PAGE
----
Derek Starr Redwine
Sunday, July 14, 2013

Scripture: Luke 10:25-37

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What must we do to inherit eternal life?


For some people of faith this is the question that matters most.


Compassion for the poor,

            care for the environment,


                                                            the arts,

                                                                        they all matter,

                        but not as muchas where you go when you die.


                                    For some, it’s all about eternity.


There are entire organizations,


                        and blogs

                                    dedicated to training people

to walk up to strangers in public

and ask them,


                        “Do you know where you will go when you die?”




Just today in my drive up from Akron, I saw a church sign and a bumper sticker that both asked “Do you know where you will spend eternity?”


Now, with all this anxiety about how one gets into heaven,

            the lawyer’s question in today’s reading

                        presents the perfect opportunity

                             for Jesus to give a clear, straightforward answer

                                                to a question that matters so much

                                                                                    to so many Christians.[1]


And in a moment of surprising clarity, Jesus does just that!


                   It takes him a moment to get there;

we have to hear a story first,

                                                but for once Jesus tells us

                       exactly what we have to do.



A man died and went to heaven. When he got there, Saint Peter gave him the nickel tour. Peter showed him the harps, the streets of gold, and the cherubs.


As they walked around, the man noticed that there were groups of people scattered here and there. He was curious and so he asked Peter who they were.


“Well, those people over there,” Peter said, “sitting quietly and looking very serious—those are the Presbyterians.”


“And the folks over there eating the big potluck meal—those are the Methodists.”


“The ones with all the tambourines, those are the Pentecostals.”


As they went on, the man noticed one group set apart from the others. “What about them over there?” he asked.


“Shhh. Keep your voice down,” Peter said. “Those are the Baptists. They think they’re the only ones here.”[2]



What must we do to inherit eternal life?


In response to this question, Jesus asks a question of his own.


            “What is written in the law? What do you read there?”


And the man,

who we are told is a student of the law,

quickly gives an answer: Love.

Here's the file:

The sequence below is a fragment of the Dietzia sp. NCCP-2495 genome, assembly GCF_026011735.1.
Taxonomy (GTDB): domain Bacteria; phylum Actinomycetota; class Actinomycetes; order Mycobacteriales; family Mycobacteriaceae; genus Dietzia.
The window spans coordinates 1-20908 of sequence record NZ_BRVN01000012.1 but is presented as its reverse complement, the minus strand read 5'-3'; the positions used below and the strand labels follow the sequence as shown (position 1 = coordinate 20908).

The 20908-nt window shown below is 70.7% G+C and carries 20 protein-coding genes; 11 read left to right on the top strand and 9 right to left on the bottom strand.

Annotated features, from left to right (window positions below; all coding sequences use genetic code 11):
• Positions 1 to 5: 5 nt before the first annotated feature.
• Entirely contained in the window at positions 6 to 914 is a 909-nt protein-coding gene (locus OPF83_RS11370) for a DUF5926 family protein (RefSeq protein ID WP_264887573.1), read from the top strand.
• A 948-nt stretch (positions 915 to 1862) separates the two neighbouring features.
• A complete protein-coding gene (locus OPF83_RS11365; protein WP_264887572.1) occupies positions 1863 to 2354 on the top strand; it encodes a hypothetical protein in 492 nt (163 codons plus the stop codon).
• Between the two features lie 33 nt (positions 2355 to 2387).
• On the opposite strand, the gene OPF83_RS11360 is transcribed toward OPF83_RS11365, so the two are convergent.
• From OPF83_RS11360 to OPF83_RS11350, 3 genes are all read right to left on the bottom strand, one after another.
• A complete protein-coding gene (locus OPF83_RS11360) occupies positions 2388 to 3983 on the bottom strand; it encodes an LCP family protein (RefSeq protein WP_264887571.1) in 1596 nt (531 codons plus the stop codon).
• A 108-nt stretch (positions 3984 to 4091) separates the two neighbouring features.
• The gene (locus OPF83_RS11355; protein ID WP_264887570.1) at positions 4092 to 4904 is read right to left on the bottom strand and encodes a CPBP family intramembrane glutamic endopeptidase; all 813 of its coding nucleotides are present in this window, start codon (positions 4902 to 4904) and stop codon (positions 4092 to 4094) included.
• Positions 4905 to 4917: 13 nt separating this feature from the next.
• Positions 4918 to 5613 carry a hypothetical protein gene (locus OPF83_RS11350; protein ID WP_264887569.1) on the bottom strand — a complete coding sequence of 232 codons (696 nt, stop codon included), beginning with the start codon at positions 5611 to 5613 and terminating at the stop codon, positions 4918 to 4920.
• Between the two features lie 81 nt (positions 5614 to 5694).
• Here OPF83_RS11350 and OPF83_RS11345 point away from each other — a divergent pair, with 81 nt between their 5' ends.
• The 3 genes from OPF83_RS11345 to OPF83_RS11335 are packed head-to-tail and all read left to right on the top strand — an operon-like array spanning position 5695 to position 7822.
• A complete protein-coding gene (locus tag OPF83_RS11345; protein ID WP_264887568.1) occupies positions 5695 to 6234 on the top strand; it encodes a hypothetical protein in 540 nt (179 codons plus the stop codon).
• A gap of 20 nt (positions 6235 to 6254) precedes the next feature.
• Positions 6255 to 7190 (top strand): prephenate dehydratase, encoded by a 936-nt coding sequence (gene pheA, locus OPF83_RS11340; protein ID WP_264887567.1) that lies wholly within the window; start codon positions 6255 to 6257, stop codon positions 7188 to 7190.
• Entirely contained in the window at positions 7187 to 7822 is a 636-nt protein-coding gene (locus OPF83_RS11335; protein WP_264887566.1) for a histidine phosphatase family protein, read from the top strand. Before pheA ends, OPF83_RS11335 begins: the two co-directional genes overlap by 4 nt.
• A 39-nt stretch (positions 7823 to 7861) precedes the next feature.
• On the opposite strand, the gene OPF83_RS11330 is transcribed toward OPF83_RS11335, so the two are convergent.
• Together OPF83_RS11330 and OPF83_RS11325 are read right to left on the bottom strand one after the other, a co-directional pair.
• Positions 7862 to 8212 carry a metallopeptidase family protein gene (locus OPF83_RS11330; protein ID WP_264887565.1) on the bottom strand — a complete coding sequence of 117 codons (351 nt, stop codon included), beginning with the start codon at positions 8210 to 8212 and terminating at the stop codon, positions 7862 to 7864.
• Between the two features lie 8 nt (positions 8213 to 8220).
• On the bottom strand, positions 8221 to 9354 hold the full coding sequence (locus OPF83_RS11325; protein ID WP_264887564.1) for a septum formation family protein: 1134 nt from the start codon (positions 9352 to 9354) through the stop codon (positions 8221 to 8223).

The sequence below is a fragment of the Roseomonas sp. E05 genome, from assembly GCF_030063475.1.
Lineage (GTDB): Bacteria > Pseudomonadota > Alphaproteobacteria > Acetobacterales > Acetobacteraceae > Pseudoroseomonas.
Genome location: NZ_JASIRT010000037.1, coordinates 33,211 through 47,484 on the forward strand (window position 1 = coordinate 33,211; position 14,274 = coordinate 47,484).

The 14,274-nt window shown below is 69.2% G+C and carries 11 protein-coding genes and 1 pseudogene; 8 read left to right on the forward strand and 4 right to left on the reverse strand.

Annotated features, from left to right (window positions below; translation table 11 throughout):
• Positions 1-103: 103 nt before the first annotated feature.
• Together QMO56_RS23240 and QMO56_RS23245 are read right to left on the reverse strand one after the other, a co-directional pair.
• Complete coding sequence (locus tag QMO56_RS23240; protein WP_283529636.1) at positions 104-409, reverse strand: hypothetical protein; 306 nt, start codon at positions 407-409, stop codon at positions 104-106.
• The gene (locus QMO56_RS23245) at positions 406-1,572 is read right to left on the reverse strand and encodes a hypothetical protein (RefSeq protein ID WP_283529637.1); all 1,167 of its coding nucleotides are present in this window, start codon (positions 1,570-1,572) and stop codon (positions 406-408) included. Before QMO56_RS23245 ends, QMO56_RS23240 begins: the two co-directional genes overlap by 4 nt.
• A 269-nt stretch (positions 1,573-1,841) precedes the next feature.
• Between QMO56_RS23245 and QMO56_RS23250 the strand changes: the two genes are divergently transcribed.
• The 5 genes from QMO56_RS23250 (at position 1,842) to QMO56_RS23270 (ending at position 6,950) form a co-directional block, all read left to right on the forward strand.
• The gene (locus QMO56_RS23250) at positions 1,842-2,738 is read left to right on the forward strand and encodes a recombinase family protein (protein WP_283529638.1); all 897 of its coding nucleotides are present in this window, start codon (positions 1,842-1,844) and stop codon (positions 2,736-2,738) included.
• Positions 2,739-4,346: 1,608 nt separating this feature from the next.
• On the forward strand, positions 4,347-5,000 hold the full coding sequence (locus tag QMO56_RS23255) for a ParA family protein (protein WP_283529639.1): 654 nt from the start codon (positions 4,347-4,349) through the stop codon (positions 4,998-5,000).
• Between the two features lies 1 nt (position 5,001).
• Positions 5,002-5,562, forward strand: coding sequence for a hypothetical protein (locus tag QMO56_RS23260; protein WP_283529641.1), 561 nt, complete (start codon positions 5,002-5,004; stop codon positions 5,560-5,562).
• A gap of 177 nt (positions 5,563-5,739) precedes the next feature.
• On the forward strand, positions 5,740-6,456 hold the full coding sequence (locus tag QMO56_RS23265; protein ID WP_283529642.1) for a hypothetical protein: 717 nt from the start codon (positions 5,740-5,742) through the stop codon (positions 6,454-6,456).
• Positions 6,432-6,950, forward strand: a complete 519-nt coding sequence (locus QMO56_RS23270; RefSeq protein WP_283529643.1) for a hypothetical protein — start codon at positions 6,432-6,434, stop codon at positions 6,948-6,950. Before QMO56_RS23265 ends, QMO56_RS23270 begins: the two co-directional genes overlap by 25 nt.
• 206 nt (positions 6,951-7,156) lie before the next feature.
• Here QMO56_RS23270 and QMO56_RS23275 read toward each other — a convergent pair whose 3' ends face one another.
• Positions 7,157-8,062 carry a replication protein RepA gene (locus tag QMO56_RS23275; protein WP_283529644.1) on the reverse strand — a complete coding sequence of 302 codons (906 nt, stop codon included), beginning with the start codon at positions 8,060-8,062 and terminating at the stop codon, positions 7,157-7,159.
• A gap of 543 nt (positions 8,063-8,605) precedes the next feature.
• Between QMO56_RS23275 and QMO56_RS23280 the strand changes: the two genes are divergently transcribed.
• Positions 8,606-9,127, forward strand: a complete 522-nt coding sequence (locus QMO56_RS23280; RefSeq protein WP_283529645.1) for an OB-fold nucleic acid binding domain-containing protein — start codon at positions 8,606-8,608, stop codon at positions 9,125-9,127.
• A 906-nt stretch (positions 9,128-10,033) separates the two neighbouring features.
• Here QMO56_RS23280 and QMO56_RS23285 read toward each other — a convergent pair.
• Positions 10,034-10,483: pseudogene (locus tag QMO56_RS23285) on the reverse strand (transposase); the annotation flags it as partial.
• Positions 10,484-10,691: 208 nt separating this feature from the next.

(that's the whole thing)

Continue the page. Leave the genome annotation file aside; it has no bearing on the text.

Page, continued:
“Love God and your neighbor, with all you are, and you will live, forever.”


                        And Jesus says to him,


                        “You have given the right answer;

do this, and you will live.”


                                    Wow! How often do you hear Jesus say that!?


                                                You have given the right answer.


Unfortunately, this man’s moment of clarity doesn’t last long.

            “Jesus,” he asks, “just who ismy neighbor?”


What follows is a story we’ve all heard before,

            it’s story of the good Samaritan showing compassion to someone in need,

                        but today I want to shift our focus from the story

To the conversation that frames it.



You see, when the lawyer asks about inheriting ‘eternal life’,

          he isn’t asking how to get into heaven when he dies.


                   That wasn’t a concern for the man or for Jesus.


“Heaven” or “eternal life” for Jesus and his Jewish followers was deeply connected with the idea of a coming age that the Messiah would usher in.  We might call them “eras” or “periods of time.”


There was this age,

and the one that is to come.[3]


Which means that Jesus didn’t come to sell us fire insurance.He came to show us how to live. in this time

                   and the time that is to come.



Ittetsu Nemoto is a Buddhist priest with a very interesting job. Nemoto conducts death workshops at his temple for people in Japan who are suicidal. At these workshops Nemoto tells attendees to imagine they’ve been given a diagnosis of cancer and have only three months to live.


He instructs them to write down what they want to do in these three months. Then he tells them to imagine they have one month left…then a week…then ten minutes. 


                      Most people start crying in the course of this exercise,

including Nemoto.


One man who came to a workshop had been talking with Nemoto for years about wanting to die. He was thirty-eight years old and had been institutionalized off an on for a decade.


During this exercise the man just sat and wept,

staring at a blank page.


He had nothing to say in response to the Nemoto’s questions,

because he had never considered them.


All he had ever thought about was wanting to die;

          he had never thought about what he wanted to do with his life.


                        Then it hit him…the realization that changed his life:

                        if he had never really lived,

                                how could he want to die?[4]



You are here on a beautiful Sunday morning in Northeast Ohio, so I’m assuming that you want to live fully and deeply.


You want more from this life, not less.


          You want life, everlasting life,

and you want it now.



The first time John decided to get help for his alcoholism was after his drinking nearly killed his son. After the car accident, John started attending AA meetings, and for about a year things were good, but then he stopped going. The meetings were getting annoying, and he was tired of hanging around a bunch of drunks.


Then John’s mom got cancer,

            and she called him at work to tell him the news,